(N=12). HL 0.81–1.00 (0.94); HW 0.80–1.00 (0.94); SL 0.51–0.64 (0.60); EL 0.15–0.19 (0.18); PH 0.42–0.53 (0.48); PW 0.57–0.73 (0.68); WL 0.92–1.15 (1.07); PSL 0.24–0.32 (0.27); PTL 0.20–0.26 (0.23); PTH 0.35–0.42 (0.40); PTW 0.28–0.36 (0.32); PPL 0.23–0.30 (0.27); PPH 0.32–0.41 (0.38); PPW 0.35–0.45 (0.42); CI 98–102 (100); SI 62–65 (64); OI 18–19 (19); DMI 61–66 (64); LMI 43–47 (45); PSLI 26–32 (28); PeNI 45–49 (47); LPeI 56–61 (58); DPeI 135–145 (138); PpNI 59–63 (61); LPpI 70–75 (73); DPpI 150–158 (152); PPI 125–134 (130).
Head more or less as long as broad (CI 98–102); posterior head margin weakly concave. Anterior clypeal margin with distinct median impression. Frontal carinae strongly developed and forming dorsal margin of very well-developed antennal scrobes, scrobes moderately to very deep and with clearly defined margins all around; median scrobal carina very well developed and distinctly surpassing posterior eye level, usually ending halfway between posterior eye margin and posterior scrobe margin. Antennal scapes short, not reaching posterior head margin (SI 62–65). Eyes relatively small (OI 18–19). Mesosomal outline in profile weakly to moderately convex, rounded and high (LMI 43–47), moderately to strongly marginate from lateral to dorsal mesosoma; promesonotal suture and metanotal groove absent. Propodeal spines elongate-triangular to spinose, long, and acute (PSLI 26–32), propodeal lobes short, triangular, and acute, always much shorter than propodeal spines. Petiolar node in profile high, rectangular nodiform with well defined antero- and posterodorsal margins, between 1.6 to 1.8 times higher than long (LPeI 56–61), anterior and posterior faces approximately parallel, anterodorsal and posterodorsal margins situated at about the same height, petiolar dorsum flat to weakly convex, anterodorsal margin not protruding anteriorly; node in dorsal view between 1.3 to 1.5 times wider than long (DPeI 135–145), in dorsal view pronotum between 2.0 to 2.2 times wider than petiolar node (PeNI 45–49). Postpetiole in profile subglobular and weakly anteroposteriorly compressed, approximately 1.3 to 1.4 times higher than long (LPpI 70–75); in dorsal view around 1.5 to 1.6 times wider than long (DPpI 150–158), pronotum between 1.6 to 1.7 times wider than postpetiole (PpNI 59–63). Postpetiole in profile appearing slightly less voluminous than petiolar node, postpetiole in dorsal view between 1.2 to 1.4 times wider than petiolar node (PPI 125–134). Mandibles variably sculptured, either unsculptured, smooth, and shining, or partly or fully finely rugulose; clypeus longitudinally rugose/rugulose, with five to eight distinct rugae, median ruga always distinct, lateral rugae often weaker and sometimes interrupted; cephalic dorsum between frontal carinae with ten to thirteen longitudinal rugae, rugae running from posterior clypeal margin to posterior head margin, rarely interrupted or with cross-meshes; scrobal area mostly unsculptured, smooth and shiny; lateral head mainly longitudinally rugose. Ground sculpture on head usually weak to absent. Dorsum of mesosoma mostly longitudinally rugose without any distinct ground sculpture, spaces between rugae smooth and shining; lateral pronotum irregularly longitudinally rugose, often with weak to moderate punctate ground sculpture, mesopleuron and lateral propodeum usually with very little sculpture, few irregular rugae/rugulae and no ground sculpture. Forecoxae often with weak ground sculpture, but generally very smooth and shining. Petiolar node laterally with conspicuous but relatively weak reticulate-punctate ground sculpture only, appearing weakly matte but still relatively smooth and shiny; dorsum of node medially almost unsculptured, smooth, and shiny, surrounding areas rugulose, ground sculpture on petiolar dorsum neglectable. Postpetiole laterally and dorsally weakly to moderately rugose/rugulose and with conspicuous, moderate reticulate-punctate ground sculpture, appearing relatively matte; base of first gastral tergite usually weakly punctate and/or costulate and/or shagreened, remainder of tergite unsculptured, smooth, and shining. Whole body with abundant, long, and fine standing hairs; first gastral tergite with abundant, long, erect hairs and much scarcer, shorter, decumbent to subdecumbent hairs. Anterior edges of antennal scapes and dorsal (outer) surfaces of hind tibiae with decumbent to suberect hairs. Body usually of uniform brown, appendages often lighter.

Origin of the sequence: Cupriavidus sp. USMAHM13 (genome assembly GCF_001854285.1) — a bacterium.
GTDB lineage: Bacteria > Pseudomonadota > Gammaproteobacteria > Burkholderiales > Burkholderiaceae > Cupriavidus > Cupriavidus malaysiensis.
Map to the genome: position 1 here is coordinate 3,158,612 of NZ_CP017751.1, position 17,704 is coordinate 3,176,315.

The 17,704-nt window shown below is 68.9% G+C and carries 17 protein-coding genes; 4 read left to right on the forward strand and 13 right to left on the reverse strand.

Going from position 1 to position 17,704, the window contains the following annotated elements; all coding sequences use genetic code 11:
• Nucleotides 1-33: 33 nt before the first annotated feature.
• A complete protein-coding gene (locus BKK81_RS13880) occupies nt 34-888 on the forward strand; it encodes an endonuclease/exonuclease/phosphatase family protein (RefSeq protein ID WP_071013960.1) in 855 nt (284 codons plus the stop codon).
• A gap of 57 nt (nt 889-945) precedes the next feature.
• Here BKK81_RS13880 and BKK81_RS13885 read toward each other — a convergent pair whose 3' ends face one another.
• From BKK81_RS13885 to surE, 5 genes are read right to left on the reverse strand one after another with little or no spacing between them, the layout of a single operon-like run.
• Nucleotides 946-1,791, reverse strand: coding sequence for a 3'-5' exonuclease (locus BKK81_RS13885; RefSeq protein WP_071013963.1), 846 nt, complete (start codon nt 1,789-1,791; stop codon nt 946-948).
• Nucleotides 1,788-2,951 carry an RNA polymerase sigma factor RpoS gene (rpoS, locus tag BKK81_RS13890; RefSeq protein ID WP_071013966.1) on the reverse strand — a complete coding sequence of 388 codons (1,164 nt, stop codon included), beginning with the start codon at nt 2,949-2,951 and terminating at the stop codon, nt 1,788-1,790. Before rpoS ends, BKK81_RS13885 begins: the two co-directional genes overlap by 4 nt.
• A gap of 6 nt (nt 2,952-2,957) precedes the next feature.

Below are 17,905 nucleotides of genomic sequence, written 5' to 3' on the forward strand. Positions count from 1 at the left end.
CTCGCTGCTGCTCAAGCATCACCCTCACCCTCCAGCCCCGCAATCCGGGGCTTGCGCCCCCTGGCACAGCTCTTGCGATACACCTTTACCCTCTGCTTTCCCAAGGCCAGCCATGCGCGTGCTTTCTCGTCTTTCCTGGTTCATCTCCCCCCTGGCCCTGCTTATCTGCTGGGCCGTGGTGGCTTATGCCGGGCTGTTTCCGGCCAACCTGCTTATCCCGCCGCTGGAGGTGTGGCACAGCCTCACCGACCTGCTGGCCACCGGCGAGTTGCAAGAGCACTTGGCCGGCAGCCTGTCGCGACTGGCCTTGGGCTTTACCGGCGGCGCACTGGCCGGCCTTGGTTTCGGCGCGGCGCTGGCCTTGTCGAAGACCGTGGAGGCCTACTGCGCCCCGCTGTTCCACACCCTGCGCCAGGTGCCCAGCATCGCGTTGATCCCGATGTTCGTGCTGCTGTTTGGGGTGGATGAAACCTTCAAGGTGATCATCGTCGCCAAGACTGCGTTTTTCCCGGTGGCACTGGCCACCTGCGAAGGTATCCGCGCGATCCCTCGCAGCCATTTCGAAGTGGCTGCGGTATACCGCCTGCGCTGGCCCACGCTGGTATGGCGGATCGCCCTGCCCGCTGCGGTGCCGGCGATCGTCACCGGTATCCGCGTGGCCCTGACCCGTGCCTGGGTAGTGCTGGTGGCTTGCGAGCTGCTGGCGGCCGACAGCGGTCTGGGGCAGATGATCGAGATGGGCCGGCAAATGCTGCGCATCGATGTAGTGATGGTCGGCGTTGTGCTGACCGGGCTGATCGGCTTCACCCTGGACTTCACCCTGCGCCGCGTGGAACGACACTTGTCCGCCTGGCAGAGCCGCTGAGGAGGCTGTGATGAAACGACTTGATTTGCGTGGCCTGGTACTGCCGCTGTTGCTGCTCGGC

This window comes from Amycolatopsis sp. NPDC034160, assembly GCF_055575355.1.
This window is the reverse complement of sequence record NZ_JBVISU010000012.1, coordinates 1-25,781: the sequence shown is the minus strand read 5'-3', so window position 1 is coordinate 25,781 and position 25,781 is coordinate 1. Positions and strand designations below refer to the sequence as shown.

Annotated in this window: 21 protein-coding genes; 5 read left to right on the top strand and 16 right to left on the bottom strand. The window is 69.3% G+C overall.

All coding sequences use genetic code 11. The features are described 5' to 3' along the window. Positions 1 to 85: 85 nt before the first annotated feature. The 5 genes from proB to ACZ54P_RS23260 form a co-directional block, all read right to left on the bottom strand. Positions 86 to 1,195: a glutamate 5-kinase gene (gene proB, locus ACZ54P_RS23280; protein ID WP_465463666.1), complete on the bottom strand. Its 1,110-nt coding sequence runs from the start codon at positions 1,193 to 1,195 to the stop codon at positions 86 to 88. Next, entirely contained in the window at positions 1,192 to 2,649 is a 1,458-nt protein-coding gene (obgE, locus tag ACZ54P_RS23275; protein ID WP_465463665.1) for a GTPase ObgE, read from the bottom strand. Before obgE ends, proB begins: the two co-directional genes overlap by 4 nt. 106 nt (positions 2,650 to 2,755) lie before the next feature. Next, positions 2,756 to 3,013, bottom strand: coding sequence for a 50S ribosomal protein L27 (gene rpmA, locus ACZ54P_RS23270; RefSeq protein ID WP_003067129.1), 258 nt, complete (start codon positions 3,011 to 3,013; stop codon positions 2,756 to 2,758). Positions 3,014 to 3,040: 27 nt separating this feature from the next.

Holotype, pinned worker, MADAGASCAR, Mahajanga, Parc National de Namoroka, 9.8 km 300° WNW Vilanandro, 16.46667°S, 45.35°E, 140 m, tropical dry forest, sifted litter (leaf mold, rotten wood), collection code BLF06446, 4.–8. XI.2002 (B.L. Fisher et al.) (California Academy of Sciences: CASENT0035677). Paratypes, 27 pinned workers with same data as holotype (The Natural History Museum: CASENT0035669; CAS: CASENT0035636; CASENT0035640; CASENT0035642; CASENT0035647; CASENT0035648; CASENT0035649; CASENT0035652; CASENT0035653; CASENT0035654; CASENT0035656; CASENT0035658; CASENT0035660; CASENT0035662; CASENT0035666; CASENT0035667; CASENT0035670; CASENT0035674; CASENT0035675; CASENT0035678; CASENT0035681; CASENT0035686; CASENT0035687; CASENT0035689; CASENT0035694; CASENT0035703; Museum of Comparative Zoology: CASENT0035646).
The name of the new species is a patronym dedicated to Dr. Barry Lee Bressler, retired physicist, former adjunct professor of physics at Virginia Polytechnic Institute and State University, and amateur naturalist, in recognition of his interest in myrmecology and his support of ant taxonomy.